Results 1 
4 of
4
Code and parse trees for lossless source encoding
 Communications in Information and Systems
, 2001
"... This paper surveys the theoretical literature on fixedtovariablelength lossless source code trees, called code trees, and on variablelengthtofixed lossless sounce code trees, called parse trees. Huffman coding [ l] is the most well known code tree problem, but there are a number of interestin ..."
Abstract

Cited by 61 (1 self)
 Add to MetaCart
This paper surveys the theoretical literature on fixedtovariablelength lossless source code trees, called code trees, and on variablelengthtofixed lossless sounce code trees, called parse trees. Huffman coding [ l] is the most well known code tree problem, but there are a number of interesting variants of the problem formulation which lead to other combinatorial optimization problems. Huffman coding as an
Lightweight natural language text compression. Information Retrieval
, 2007
"... Variants of Huffman codes where words are taken as the source symbols are currently the most attractive choices to compress natural language text databases. In particular, Tagged Huffman Code by Moura et al. offers fast direct searching on the compressed text and random access capabilities, in excha ..."
Abstract

Cited by 40 (30 self)
 Add to MetaCart
(Show Context)
Variants of Huffman codes where words are taken as the source symbols are currently the most attractive choices to compress natural language text databases. In particular, Tagged Huffman Code by Moura et al. offers fast direct searching on the compressed text and random access capabilities, in exchange for producing around 11 % larger compressed files. This work describes EndTagged Dense Code and (s, c)Dense Code, two new semistatic statistical methods for compressing natural language texts. These techniques permit simpler and faster encoding and obtain better compression ratios than Tagged Huffman Code, while maintaining its fast direct search and random access capabilities. We show that Dense Codes improve Tagged Huffman Code compression ratio by about 10%, reaching only 0.6% overhead over the optimal Huffman compression ratio. Being simpler, Dense Codes are generated 45% to 60 % faster than Huffman codes. This makes Dense Codes a very attractive alternative to Huffman code variants for various reasons: they are simpler to program, faster to build, of almost optimal size, and as fast and easy to search as the best Huffman variants, which are not so close to the optimal size.
Robust Universal Complete Codes for Transmission and Compression
 Discrete Applied Mathematics
, 1996
"... Several measures are defined and investigated, which allow the comparison of codes as to their robustness against errors. Then new universal and complete sequences of variablelength codewords are proposed, based on representing the integers in a binary Fibonacci numeration system. Each sequence is ..."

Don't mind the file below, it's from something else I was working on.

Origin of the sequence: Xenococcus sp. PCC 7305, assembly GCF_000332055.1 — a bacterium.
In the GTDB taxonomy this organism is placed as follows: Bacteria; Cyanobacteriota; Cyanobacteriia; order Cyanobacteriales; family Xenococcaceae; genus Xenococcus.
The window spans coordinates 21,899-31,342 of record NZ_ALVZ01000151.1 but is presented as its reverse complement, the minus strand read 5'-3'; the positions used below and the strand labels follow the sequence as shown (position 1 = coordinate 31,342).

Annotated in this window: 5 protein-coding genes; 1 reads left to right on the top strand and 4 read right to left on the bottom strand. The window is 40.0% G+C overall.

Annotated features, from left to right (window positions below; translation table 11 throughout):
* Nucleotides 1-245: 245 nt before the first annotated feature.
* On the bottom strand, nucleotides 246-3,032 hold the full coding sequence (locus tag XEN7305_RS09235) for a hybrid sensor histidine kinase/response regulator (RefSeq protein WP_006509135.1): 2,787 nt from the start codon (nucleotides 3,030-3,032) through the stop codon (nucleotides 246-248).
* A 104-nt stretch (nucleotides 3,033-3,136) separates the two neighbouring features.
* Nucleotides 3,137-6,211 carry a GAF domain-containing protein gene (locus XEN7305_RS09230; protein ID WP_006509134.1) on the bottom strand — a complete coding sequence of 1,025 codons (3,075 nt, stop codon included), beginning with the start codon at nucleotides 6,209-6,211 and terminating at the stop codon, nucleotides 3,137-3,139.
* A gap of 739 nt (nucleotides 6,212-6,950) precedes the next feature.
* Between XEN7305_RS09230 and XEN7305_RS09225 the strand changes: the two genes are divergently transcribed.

Abstract

Cited by 16 (5 self)
 Add to MetaCart
(Show Context)
Several measures are defined and investigated, which allow the comparison of codes as to their robustness against errors. Then new universal and complete sequences of variablelength codewords are proposed, based on representing the integers in a binary Fibonacci numeration system. Each sequence is constant and need not be generated for every probability distribution. These codes can be used as alternatives to Huffman codes when the optimal compression of the latter is not required, and simplicity, faster processing and robustness are preferred. The codes are compared on several "reallife" examples. 1. Motivation and Introduction Let A = fA 1 ; A 2 ; \Delta \Delta \Delta ; An g be a finite set of elements, called cleartext elements, to be encoded by a static uniquely decipherable (UD) code. For notational ease, we use the term `code' as abbreviation for `set of codewords'; the corresponding encoding and decoding algorithms are always either given or clear from the context. A code i...
unknown title
"... This article appeared in a journal published by Elsevier. The attached copy is furnished to the author for internal noncommercial research and education use, including for instruction at the authors institution and sharing with colleagues. Other uses, including reproduction and distribution, or sel ..."
Abstract
 Add to MetaCart
(Show Context)
This article appeared in a journal published by Elsevier. The attached copy is furnished to the author for internal noncommercial research and education use, including for instruction at the authors institution and sharing with colleagues. Other uses, including reproduction and distribution, or selling or licensing copies, or posting to personal, institutional or third party websites are prohibited. In most cases authors are permitted to post their version of the article (e.g. in Word or Tex form) to their personal website or institutional repository. Authors requiring further information regarding Elsevier’s archiving and manuscript policies are encouraged to visit: